Home-Field Advantage

Home-Field Advantage in a Nutshell

How important is the physical location in resolving social conflicts or negotiating political issues? When you have a choice, should you be concerned about negotiating in the home field of the other party? Overall, research suggests that it is best to stick with your home field or at least to choose a neutral location. In any case, it is best to avoid the other party’s home field.

Persuadability, Power, and Home Field

As the previous post explained, it is more difficult to change people’s minds when they feel powerful. So when you want to change people’s mind, it is important to remove them from anything that makes them feel more powerful. Naturally, people feel more powerful in their own home field than in yours. Therefore, if you want to place the right ideas in their mind, be sure to mind the right place to do it.

Research on Home-Field Advantage

A 2011 study by Graham Brown and Markus Baer is a warning piece to those who don’t like to discriminate between locations. In this study, the participants had to negotiate a price of an annual supply contract. Some participants were made “residents” and some were made “visitors.”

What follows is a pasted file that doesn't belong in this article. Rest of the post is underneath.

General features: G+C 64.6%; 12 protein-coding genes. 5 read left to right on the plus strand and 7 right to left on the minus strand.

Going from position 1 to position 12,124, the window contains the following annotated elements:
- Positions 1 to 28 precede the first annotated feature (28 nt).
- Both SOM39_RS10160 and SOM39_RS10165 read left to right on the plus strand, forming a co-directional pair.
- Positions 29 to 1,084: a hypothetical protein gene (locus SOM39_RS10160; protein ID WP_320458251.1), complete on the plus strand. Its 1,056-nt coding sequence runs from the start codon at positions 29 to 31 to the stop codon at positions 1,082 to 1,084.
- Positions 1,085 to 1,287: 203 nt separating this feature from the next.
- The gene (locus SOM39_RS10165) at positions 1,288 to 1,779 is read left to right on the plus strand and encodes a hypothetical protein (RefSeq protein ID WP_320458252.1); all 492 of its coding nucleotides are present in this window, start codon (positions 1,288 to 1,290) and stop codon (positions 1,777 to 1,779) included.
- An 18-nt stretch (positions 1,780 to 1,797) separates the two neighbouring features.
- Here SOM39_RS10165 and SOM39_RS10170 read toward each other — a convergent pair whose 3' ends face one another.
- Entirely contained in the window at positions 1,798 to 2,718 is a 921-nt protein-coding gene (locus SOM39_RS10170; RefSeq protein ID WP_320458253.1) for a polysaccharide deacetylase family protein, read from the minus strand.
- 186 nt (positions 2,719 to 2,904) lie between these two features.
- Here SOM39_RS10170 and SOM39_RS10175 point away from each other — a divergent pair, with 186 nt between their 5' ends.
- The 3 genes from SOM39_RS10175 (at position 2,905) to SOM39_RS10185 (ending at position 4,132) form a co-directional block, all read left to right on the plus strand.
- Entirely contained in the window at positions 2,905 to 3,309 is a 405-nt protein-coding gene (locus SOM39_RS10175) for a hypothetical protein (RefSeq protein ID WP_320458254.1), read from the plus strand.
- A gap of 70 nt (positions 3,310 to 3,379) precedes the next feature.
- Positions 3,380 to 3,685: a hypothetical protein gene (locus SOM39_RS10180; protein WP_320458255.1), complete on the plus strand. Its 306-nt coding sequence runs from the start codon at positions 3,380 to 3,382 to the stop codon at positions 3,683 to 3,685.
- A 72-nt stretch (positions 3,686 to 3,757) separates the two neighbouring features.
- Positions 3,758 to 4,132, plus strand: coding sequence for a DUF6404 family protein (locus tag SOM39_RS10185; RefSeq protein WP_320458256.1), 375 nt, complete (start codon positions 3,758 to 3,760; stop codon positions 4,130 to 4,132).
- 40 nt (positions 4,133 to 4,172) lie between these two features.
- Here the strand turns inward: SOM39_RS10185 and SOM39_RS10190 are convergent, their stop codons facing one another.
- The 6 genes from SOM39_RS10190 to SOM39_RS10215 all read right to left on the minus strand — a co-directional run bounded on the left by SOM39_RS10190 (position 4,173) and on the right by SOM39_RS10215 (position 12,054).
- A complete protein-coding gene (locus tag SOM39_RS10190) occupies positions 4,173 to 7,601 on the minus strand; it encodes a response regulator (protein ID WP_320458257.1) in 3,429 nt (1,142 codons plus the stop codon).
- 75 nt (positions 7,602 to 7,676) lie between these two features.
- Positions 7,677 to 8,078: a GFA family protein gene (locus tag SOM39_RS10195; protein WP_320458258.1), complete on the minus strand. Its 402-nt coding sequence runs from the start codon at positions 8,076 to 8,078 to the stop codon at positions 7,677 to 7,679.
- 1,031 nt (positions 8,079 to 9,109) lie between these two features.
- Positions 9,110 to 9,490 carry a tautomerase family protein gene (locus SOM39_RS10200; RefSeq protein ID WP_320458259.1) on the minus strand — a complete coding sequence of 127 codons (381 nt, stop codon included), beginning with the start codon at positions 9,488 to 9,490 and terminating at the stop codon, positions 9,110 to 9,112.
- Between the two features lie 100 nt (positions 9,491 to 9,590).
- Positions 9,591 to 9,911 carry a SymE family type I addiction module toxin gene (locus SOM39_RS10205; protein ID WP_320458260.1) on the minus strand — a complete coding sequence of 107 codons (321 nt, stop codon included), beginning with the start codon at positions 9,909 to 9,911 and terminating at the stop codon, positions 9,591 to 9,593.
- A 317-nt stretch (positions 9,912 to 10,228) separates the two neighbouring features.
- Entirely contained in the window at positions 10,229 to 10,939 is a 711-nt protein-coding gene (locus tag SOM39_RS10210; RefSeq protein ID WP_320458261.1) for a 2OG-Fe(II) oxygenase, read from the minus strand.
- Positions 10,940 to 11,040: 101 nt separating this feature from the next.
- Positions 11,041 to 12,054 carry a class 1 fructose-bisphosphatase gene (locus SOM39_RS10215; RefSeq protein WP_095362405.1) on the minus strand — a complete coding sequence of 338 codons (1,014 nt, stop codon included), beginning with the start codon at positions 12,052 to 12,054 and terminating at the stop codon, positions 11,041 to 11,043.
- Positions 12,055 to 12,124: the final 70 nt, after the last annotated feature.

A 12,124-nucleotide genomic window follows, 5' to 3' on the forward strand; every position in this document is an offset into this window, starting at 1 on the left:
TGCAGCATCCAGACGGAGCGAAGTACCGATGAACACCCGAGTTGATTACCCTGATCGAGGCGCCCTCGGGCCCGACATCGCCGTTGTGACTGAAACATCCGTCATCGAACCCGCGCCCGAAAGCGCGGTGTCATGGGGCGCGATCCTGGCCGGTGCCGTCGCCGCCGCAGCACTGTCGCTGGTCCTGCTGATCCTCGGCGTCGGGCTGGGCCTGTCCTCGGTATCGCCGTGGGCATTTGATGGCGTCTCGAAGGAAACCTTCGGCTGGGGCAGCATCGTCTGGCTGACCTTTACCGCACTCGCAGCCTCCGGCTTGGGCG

• The residents were asked to occupy a private office and make that space their own; they could, for example, write down their name on the board outside, arrange things around the office, or select a chair in which they would sit.
  • The visitors were simply told that they would negotiate in their opponent’s office.

Trivial these manipulations might seem, but trivial their effects were not. Regardless whether the residents represented the buyers or the sellers, they noticeably outperformed the visitors.

The home-field advantage primarily works, the researchers argue, by increasing confidence. So if you can’t choose your own location and you have to negotiate in their home field, you may offset their advantage, at least somewhat, by finding some ways to pump yourself with extra confidence.


  • Graham Brown and Markus Baer, Location in Negotiation: Is There a Home Field Advantage?, Organizational Behavior and Human Decision Processes, 114, 190-200 (2011).